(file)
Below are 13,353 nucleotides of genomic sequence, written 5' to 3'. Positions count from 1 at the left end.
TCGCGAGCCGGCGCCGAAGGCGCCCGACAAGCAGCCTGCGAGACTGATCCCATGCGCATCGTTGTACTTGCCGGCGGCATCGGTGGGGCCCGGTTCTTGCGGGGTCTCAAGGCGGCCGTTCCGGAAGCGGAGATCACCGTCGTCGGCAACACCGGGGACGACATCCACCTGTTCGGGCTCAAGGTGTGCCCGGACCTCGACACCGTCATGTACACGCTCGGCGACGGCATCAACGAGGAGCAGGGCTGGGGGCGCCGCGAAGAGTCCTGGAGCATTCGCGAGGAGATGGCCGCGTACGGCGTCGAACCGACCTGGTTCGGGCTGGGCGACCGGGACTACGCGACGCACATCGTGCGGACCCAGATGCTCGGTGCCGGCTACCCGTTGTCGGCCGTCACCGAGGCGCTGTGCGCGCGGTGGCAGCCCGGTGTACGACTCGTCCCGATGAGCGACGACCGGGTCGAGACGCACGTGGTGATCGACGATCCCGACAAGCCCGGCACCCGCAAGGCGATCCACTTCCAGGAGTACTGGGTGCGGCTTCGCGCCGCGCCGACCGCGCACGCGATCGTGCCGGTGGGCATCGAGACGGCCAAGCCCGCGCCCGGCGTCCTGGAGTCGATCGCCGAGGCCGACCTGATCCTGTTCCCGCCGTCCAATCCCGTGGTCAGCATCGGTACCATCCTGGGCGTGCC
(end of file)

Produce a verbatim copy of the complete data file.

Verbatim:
Below are 13,353 nucleotides of genomic sequence, written 5' to 3'. Positions count from 1 at the left end.
TCGCGAGCCGGCGCCGAAGGCGCCCGACAAGCAGCCTGCGAGACTGATCCCATGCGCATCGTTGTACTTGCCGGCGGCATCGGTGGGGCCCGGTTCTTGCGGGGTCTCAAGGCGGCCGTTCCGGAAGCGGAGATCACCGTCGTCGGCAACACCGGGGACGACATCCACCTGTTCGGGCTCAAGGTGTGCCCGGACCTCGACACCGTCATGTACACGCTCGGCGACGGCATCAACGAGGAGCAGGGCTGGGGGCGCCGCGAAGAGTCCTGGAGCATTCGCGAGGAGATGGCCGCGTACGGCGTCGAACCGACCTGGTTCGGGCTGGGCGACCGGGACTACGCGACGCACATCGTGCGGACCCAGATGCTCGGTGCCGGCTACCCGTTGTCGGCCGTCACCGAGGCGCTGTGCGCGCGGTGGCAGCCCGGTGTACGACTCGTCCCGATGAGCGACGACCGGGTCGAGACGCACGTGGTGATCGACGATCCCGACAAGCCCGGCACCCGCAAGGCGATCCACTTCCAGGAGTACTGGGTGCGGCTTCGCGCCGCGCCGACCGCGCACGCGATCGTGCCGGTGGGCATCGAGACGGCCAAGCCCGCGCCCGGCGTCCTGGAGTCGATCGCCGAGGCCGACCTGATCCTGTTCCCGCCGTCCAATCCCGTGGTCAGCATCGGTACCATCCTGGGCGTGCC